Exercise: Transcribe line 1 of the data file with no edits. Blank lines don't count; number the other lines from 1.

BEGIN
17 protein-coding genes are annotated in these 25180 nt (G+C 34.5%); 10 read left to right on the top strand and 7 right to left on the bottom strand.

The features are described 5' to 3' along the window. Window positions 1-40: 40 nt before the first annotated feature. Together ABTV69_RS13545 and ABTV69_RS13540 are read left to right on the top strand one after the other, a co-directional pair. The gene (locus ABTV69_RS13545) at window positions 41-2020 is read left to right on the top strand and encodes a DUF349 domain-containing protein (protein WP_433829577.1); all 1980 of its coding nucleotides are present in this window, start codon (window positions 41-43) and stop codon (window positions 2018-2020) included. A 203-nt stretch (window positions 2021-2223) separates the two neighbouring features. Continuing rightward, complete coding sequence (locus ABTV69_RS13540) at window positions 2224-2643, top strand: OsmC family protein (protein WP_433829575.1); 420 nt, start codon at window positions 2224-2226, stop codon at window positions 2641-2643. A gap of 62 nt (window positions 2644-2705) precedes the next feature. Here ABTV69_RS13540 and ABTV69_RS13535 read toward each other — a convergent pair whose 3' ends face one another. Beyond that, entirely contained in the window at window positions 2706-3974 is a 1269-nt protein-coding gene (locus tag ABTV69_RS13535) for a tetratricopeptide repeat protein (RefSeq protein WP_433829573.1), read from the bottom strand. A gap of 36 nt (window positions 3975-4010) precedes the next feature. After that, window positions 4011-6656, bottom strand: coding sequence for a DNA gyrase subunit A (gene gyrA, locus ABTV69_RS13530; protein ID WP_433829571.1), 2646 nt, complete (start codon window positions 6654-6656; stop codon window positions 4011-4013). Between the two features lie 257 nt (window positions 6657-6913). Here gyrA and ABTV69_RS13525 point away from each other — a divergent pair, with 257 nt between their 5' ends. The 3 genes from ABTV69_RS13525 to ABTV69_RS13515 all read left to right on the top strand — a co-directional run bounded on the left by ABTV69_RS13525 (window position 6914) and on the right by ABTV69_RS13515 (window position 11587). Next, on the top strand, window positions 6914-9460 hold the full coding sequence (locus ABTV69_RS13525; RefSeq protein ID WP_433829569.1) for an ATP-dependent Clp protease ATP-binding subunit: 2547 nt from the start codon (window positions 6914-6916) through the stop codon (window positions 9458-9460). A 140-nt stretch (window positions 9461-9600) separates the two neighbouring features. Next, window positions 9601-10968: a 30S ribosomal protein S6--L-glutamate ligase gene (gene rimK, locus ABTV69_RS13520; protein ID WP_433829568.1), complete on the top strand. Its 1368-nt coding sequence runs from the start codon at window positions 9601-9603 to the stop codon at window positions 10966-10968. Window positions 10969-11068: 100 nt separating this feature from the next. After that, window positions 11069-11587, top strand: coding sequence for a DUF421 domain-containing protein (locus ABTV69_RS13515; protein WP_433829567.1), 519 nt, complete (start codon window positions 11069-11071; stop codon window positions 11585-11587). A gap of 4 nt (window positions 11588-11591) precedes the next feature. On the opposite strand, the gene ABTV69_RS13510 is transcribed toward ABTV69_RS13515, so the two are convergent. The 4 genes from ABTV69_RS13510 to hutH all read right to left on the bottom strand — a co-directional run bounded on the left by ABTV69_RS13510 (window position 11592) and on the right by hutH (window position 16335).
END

17 protein-coding genes are annotated in these 25180 nt (G+C 34.5%); 10 read left to right on the top strand and 7 right to left on the bottom strand.